The Nicholson Quarter seems to have gone through the planning process at incredible speed considering the current obstacles.

A combination of factors may have helped. A supportive council, an imaginative developer, an unsatisfactory existing offer and a public, largely in favour.

Perhaps the fact that engagement was online, meant those supporting the scheme were able to get a fairer shout, a concept noted by Chesham councillor and engagement consultant Joseph Baum.

The objectors were there of course. In a world where everyone wants to be seen to be more green than the next person, there will always be environmental objections, even to a scheme said to be the most sustainable in the history of the borough.

Yet the lack of affordable housing didn’t raise as many eyebrows as you might have expected. The agreement to review that later on sounds like a reasonable compromise.

It was pointed out to Thames Tap that the 25-storey office building at Nicholson is the tallest in Berkshire (in terms of floors) and means Maidenhead will likely reach that milestone before Reading.

You have to commend the joint working between the authority and the developer to make such a radical scheme reach approval so quickly in such a relatively small town.

Another factor could be that Crossrail, arguably, offers a bigger upgrade to Maidenhead than it does to Reading where fast trains to London are – pandemic aside – in no short supply.

With so many regenerations going on in our region – and with most of them seeming to involve HemingwayDesign – Maidenhead, traditionally a fairly modest town, looks likely to offer something different.

Nicholson Quarter will be across the road from The Landing, creating a concentrated area of high rise, not that those are the only big schemes.

The town’s football club is to leave its home of 150 years to make way for more development and the Magnet Leisure Centre site will likely be home to 400+ homes.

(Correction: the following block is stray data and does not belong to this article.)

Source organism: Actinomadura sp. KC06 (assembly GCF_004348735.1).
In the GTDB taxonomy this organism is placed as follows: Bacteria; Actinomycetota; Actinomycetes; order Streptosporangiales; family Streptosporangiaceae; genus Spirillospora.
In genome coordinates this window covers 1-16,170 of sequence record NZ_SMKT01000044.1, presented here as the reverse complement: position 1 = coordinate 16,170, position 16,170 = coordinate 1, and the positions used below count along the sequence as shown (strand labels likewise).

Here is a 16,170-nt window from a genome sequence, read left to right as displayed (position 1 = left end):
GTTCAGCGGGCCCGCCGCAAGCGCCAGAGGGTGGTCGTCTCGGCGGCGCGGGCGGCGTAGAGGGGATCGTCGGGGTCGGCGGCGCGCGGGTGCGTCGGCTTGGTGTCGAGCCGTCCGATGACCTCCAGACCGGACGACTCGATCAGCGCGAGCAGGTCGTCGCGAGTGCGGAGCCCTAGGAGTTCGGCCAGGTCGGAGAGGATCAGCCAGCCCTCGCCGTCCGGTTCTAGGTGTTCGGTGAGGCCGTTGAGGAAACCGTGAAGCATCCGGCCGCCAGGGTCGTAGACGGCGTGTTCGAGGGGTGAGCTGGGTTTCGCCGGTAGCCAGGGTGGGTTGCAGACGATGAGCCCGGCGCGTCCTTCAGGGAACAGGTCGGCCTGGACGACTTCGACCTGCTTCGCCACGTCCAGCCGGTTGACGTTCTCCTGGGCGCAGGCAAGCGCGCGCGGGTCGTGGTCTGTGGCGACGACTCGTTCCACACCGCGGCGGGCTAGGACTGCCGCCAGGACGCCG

Whether it ultimately succeeds or not, the centre of Maidenhead will be somewhere others will seek to learn from. And, given the people involved, it would seem its chances of success are, like its new buildings, quite high.

Reading’s newest tourist attraction, courtesy of Banksy, continues to be talked about and draw the crowds.

Thames Tap couldn’t help wondering how Berkeley Homes, developer of 700 flats going up opposite, felt. A spokesperson told us: “We were surprised and delighted to see the Banksy artwork created on the gaol wall – it is a real honour for Reading to be chosen as a canvas for Banksy’s latest iconic artwork, which certainly adds to the town’s vibrant cultural scene.”

News of the mural has been reported on Berkeley’s website. Longer term, what will be more interesting is whether the flats facing the mural, suddenly become more sought after.

It would certainly be a selling point to be able to show prospective buyers a work of art by Banksy, depicting Oscar Wilde, out of the window.

If the crowd which gathered on Sunday, March 7 (see images below) were anything to go by, there’s an opportunity there.

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